Investing from a Regenerative Mind
Evolving the Role and Practice of investment — Part 1
By Sidney Cano and Ben Haggard (with The Regenerative Economy Collaborative)
Banks, funds, corporations, and individuals are increasingly embracing the concept of impact investment, which seeks to use financial capital as a tool for creating improvement in the world. Impact investors generally focus on a particular need — such as ecosystem restoration, poverty reduction, or atmospheric carbon reduction — investing in projects or businesses that they believe can produce a leveraged impact. This approach differs from conventional philanthropy because it seeks a financial return. Impact investors believe that this is the best way to encourage agency and entrepreneurial spirit while ensuring that capital continues to be available for future investment.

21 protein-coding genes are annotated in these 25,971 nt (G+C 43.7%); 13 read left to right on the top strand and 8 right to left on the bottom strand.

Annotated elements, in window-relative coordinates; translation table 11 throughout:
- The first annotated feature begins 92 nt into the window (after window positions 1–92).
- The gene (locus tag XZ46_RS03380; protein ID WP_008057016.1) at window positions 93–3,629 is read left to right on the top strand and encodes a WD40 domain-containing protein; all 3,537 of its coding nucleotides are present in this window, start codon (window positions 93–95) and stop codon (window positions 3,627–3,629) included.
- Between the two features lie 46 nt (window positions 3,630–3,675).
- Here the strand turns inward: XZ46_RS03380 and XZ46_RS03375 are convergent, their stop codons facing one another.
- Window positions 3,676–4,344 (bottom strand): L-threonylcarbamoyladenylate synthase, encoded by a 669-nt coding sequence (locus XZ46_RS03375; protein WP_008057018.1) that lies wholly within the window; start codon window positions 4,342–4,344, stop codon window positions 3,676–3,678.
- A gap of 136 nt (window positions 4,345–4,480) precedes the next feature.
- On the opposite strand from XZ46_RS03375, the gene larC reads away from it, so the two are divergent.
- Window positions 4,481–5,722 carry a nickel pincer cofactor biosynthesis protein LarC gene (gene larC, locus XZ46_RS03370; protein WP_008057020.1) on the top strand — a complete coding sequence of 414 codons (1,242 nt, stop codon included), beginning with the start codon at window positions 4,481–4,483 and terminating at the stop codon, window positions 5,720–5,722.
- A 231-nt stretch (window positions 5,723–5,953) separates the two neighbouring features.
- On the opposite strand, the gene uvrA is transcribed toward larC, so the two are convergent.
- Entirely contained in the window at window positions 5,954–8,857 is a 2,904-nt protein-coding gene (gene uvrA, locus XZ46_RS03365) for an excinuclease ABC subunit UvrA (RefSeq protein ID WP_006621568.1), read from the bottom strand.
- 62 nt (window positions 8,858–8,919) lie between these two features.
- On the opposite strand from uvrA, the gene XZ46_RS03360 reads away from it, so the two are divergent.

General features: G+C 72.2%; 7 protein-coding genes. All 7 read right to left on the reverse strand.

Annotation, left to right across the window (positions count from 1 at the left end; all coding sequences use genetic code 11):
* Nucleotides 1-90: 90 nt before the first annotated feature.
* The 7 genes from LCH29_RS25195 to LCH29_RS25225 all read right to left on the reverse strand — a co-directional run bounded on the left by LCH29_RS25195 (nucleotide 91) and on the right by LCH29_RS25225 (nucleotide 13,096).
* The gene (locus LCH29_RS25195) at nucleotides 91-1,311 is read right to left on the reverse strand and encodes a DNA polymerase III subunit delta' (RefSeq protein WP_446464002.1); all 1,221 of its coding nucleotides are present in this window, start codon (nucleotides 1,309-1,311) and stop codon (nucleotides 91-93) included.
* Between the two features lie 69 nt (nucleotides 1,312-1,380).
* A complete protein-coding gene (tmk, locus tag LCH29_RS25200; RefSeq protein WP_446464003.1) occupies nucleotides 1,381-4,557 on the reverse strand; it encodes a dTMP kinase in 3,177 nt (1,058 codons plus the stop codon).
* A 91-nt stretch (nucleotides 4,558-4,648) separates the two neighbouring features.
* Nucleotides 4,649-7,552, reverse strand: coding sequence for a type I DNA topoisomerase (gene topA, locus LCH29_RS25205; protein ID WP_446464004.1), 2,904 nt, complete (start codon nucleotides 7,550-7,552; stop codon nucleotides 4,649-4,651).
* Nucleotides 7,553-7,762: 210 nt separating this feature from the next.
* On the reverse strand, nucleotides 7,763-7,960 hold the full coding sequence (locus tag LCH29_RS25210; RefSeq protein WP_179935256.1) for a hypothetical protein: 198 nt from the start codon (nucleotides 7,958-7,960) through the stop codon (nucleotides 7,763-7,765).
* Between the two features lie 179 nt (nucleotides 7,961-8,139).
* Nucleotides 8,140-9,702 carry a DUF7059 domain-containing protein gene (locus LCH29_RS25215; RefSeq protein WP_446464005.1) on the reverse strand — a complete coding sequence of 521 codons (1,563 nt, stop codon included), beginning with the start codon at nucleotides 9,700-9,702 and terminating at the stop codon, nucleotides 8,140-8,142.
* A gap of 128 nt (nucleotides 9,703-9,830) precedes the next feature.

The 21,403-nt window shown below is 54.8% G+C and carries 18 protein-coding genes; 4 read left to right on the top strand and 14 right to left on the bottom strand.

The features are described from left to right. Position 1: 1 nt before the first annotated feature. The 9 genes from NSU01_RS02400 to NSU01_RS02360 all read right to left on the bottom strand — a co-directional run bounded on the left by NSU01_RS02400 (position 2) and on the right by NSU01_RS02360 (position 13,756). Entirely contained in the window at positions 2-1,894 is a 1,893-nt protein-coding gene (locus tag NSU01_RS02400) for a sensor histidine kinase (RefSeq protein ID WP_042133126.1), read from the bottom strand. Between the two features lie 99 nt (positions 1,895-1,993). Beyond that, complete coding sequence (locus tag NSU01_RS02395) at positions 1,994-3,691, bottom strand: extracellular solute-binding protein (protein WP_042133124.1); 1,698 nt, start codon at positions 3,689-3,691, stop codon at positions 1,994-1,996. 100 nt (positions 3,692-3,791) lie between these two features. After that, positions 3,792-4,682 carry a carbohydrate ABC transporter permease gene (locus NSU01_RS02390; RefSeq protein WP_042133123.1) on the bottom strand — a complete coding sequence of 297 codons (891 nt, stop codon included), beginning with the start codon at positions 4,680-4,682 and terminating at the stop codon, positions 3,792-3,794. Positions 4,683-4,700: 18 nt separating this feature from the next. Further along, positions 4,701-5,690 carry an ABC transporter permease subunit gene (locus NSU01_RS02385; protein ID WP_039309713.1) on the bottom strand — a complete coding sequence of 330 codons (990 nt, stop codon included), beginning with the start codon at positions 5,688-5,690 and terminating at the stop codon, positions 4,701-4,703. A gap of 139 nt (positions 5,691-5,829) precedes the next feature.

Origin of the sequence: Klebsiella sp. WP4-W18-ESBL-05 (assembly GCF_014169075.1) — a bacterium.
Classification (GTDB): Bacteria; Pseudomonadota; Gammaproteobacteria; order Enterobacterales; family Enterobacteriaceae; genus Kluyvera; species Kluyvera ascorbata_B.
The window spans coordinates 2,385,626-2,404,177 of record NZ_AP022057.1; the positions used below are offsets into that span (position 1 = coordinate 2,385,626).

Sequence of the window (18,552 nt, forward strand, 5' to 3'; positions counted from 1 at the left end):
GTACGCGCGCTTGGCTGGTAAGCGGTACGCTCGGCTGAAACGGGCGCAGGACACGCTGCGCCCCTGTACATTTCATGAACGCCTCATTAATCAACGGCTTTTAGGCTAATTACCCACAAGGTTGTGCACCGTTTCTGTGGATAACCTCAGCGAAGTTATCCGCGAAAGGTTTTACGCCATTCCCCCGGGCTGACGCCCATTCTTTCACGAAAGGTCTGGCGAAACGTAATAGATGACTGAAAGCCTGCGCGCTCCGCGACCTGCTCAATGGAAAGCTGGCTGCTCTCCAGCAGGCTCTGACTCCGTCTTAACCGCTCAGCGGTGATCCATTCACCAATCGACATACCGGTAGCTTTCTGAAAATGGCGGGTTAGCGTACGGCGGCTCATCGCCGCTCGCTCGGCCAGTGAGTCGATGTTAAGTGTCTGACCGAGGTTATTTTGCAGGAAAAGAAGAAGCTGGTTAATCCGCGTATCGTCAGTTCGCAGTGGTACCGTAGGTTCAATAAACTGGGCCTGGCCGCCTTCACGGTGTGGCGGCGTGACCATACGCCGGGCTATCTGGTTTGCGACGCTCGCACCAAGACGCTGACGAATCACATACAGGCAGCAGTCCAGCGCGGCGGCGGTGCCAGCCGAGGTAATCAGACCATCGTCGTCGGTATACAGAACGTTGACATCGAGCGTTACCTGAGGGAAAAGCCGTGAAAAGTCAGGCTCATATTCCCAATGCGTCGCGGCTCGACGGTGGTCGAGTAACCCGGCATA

Impact investment arises from a genuine desire to make a difference in the world and to generate a profound shift in the way humans inhabit the planet. In general, its intention is either to mitigate socio-ecological damage (operating from the arrest disorder paradigm) or to promote progress for human and natural systems (aspiring to work from a do good paradigm).
We want to offer an alternative approach to impact investment, sourced from a regenerative paradigm, whose purpose is to move beyond small, incremental improvements to achieve whole-systems actualization.